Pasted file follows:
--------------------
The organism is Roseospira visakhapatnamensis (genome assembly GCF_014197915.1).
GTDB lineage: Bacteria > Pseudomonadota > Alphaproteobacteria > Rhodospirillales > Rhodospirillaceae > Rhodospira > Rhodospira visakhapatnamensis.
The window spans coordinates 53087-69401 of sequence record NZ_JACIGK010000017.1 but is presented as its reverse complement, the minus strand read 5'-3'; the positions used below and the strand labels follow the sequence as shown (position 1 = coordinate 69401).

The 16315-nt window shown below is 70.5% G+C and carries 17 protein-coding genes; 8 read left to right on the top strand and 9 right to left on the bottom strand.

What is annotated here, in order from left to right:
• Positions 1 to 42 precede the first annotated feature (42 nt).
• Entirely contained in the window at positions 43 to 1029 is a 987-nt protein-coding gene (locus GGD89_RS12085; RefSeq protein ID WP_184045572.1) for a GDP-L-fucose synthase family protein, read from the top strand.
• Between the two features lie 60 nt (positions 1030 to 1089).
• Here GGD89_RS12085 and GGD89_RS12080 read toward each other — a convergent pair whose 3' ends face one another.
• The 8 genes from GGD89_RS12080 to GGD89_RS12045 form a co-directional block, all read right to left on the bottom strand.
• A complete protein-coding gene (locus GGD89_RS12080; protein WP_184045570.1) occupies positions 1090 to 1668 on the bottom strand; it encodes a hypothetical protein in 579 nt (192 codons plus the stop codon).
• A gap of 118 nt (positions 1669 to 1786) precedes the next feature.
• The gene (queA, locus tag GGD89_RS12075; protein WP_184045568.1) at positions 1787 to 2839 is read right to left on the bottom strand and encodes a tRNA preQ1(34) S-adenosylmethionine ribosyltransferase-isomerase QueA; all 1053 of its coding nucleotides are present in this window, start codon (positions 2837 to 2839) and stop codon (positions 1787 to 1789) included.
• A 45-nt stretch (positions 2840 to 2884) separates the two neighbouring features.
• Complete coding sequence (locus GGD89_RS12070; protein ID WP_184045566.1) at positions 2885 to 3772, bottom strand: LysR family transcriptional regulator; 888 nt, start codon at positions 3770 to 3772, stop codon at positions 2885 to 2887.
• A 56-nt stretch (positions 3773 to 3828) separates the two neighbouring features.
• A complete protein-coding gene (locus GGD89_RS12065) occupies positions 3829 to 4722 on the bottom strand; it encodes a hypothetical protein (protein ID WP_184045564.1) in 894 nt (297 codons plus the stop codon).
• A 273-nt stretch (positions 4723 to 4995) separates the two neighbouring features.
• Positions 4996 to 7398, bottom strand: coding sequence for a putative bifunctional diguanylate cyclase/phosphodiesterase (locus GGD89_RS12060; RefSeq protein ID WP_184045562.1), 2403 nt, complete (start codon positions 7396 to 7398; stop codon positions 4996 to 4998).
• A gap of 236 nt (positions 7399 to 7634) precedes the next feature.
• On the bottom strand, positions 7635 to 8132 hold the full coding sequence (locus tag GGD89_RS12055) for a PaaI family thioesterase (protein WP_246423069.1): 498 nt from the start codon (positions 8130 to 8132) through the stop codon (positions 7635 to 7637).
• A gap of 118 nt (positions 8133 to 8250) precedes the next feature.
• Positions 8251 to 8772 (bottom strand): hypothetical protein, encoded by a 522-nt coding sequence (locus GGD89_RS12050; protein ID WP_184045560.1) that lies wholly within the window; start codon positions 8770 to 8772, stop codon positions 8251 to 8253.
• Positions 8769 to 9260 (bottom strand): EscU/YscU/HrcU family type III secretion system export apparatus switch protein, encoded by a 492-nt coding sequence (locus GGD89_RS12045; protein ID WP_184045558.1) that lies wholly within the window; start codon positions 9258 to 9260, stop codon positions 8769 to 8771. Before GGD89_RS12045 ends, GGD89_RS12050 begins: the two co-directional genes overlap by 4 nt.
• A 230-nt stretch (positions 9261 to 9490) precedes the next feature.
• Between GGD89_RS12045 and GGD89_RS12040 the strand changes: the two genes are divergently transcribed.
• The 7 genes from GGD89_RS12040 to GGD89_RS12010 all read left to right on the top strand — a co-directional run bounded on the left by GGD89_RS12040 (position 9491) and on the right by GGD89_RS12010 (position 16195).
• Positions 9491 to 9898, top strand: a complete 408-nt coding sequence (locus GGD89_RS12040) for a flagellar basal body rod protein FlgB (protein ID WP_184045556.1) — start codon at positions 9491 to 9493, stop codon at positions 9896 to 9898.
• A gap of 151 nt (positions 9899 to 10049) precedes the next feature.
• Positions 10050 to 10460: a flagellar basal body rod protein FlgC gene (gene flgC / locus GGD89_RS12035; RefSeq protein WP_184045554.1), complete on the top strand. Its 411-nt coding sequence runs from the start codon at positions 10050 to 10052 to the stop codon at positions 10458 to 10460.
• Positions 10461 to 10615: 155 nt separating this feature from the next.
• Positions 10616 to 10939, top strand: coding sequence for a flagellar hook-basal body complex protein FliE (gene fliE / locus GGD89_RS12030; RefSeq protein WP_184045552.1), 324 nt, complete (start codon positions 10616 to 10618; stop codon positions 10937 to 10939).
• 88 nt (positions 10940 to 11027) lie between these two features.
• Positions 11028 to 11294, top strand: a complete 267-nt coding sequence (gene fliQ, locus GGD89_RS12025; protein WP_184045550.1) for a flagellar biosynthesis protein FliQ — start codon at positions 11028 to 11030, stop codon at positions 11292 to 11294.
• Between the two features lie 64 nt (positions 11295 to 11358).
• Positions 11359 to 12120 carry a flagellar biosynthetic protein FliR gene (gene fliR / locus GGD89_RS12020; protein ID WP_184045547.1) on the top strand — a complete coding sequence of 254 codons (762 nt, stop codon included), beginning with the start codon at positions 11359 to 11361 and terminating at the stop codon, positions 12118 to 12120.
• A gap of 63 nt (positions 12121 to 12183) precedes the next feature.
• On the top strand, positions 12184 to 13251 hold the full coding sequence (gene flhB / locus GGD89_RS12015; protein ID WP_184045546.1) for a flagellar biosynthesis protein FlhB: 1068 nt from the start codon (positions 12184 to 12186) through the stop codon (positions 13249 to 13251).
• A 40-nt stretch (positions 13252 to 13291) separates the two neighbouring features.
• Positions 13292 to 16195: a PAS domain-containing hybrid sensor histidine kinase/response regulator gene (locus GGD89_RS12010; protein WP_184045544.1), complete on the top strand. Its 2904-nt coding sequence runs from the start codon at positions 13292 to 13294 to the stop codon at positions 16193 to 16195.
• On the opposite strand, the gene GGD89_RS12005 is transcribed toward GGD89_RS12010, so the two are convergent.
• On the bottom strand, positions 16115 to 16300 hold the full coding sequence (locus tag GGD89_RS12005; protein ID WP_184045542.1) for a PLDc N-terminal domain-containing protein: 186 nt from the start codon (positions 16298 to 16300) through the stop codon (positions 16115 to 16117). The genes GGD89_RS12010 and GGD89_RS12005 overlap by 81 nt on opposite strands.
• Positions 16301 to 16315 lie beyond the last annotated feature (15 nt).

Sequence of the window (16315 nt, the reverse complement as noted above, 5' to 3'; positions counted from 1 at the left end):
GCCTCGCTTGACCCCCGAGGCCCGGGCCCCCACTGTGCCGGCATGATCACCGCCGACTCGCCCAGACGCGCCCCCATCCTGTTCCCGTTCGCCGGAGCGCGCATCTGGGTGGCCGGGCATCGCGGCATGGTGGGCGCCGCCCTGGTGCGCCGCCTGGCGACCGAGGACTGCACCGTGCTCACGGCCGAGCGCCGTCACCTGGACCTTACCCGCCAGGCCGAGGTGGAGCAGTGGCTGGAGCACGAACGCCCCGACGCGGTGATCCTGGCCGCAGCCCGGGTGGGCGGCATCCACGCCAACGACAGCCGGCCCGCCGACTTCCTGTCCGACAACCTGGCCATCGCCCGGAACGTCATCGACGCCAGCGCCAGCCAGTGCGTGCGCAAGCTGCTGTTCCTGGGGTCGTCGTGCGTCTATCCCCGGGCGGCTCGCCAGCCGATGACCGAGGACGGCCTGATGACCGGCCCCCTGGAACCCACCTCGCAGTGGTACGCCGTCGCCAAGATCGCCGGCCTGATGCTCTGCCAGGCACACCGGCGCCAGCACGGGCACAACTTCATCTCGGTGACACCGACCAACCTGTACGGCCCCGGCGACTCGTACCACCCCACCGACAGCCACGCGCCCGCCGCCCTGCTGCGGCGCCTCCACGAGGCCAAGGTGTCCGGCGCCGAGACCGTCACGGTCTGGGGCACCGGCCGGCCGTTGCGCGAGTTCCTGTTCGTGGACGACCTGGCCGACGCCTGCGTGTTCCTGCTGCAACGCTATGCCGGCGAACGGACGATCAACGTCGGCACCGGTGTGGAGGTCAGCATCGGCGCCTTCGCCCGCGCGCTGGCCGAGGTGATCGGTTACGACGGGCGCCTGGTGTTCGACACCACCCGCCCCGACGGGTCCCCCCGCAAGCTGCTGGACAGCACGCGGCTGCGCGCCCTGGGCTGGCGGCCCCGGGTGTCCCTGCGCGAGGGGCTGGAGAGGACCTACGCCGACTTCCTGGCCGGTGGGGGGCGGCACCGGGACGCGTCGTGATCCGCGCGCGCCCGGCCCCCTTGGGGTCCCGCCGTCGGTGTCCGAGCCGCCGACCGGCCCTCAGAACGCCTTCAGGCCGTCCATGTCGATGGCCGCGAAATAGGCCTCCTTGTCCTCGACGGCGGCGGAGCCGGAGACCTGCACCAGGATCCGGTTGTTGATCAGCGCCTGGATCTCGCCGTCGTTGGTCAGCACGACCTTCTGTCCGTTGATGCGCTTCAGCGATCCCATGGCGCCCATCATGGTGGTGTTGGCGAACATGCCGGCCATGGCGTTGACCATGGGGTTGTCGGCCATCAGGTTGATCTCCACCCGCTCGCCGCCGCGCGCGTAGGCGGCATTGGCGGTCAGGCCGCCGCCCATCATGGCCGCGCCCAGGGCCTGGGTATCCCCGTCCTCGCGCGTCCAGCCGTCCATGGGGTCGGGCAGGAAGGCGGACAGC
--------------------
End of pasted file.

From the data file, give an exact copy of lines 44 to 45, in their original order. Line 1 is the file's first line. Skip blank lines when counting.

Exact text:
Sequence of the window (16315 nt, the reverse complement as noted above, 5' to 3'; positions counted from 1 at the left end):
GCCTCGCTTGACCCCCGAGGCCCGGGCCCCCACTGTGCCGGCATGATCACCGCCGACTCGCCCAGACGCGCCCCCATCCTGTTCCCGTTCGCCGGAGCGCGCATCTGGGTGGCCGGGCATCGCGGCATGGTGGGCGCCGCCCTGGTGCGCCGCCTGGCGACCGAGGACTGCACCGTGCTCACGGCCGAGCGCCGTCACCTGGACCTTACCCGCCAGGCCGAGGTGGAGCAGTGGCTGGAGCACGAACGCCCCGACGCGGTGATCCTGGCCGCAGCCCGGGTGGGCGGCATCCACGCCAACGACAGCCGGCCCGCCGACTTCCTGTCCGACAACCTGGCCATCGCCCGGAACGTCATCGACGCCAGCGCCAGCCAGTGCGTGCGCAAGCTGCTGTTCCTGGGGTCGTCGTGCGTCTATCCCCGGGCGGCTCGCCAGCCGATGACCGAGGACGGCCTGATGACCGGCCCCCTGGAACCCACCTCGCAGTGGTACGCCGTCGCCAAGATCGCCGGCCTGATGCTCTGCCAGGCACACCGGCGCCAGCACGGGCACAACTTCATCTCGGTGACACCGACCAACCTGTACGGCCCCGGCGACTCGTACCACCCCACCGACAGCCACGCGCCCGCCGCCCTGCTGCGGCGCCTCCACGAGGCCAAGGTGTCCGGCGCCGAGACCGTCACGGTCTGGGGCACCGGCCGGCCGTTGCGCGAGTTCCTGTTCGTGGACGACCTGGCCGACGCCTGCGTGTTCCTGCTGCAACGCTATGCCGGCGAACGGACGATCAACGTCGGCACCGGTGTGGAGGTCAGCATCGGCGCCTTCGCCCGCGCGCTGGCCGAGGTGATCGGTTACGACGGGCGCCTGGTGTTCGACACCACCCGCCCCGACGGGTCCCCCCGCAAGCTGCTGGACAGCACGCGGCTGCGCGCCCTGGGCTGGCGGCCCCGGGTGTCCCTGCGCGAGGGGCTGGAGAGGACCTACGCCGACTTCCTGGCCGGTGGGGGGCGGCACCGGGACGCGTCGTGATCCGCGCGCGCCCGGCCCCCTTGGGGTCCCGCCGTCGGTGTCCGAGCCGCCGACCGGCCCTCAGAACGCCTTCAGGCCGTCCATGTCGATGGCCGCGAAATAGGCCTCCTTGTCCTCGACGGCGGCGGAGCCGGAGACCTGCACCAGGATCCGGTTGTTGATCAGCGCCTGGATCTCGCCGTCGTTGGTCAGCACGACCTTCTGTCCGTTGATGCGCTTCAGCGATCCCATGGCGCCCATCATGGTGGTGTTGGCGAACATGCCGGCCATGGCGTTGACCATGGGGTTGTCGGCCATCAGGTTGATCTCCACCCGCTCGCCGCCGCGCGCGTAGGCGGCATTGGCGGTCAGGCCGCCGCCCATCATGGCCGCGCCCAGGGCCTGGGTATCCCCGTCCTCGCGCGTCCAGCCGTCCATGGGGTCGGGCAGGAAGGCGGACAGC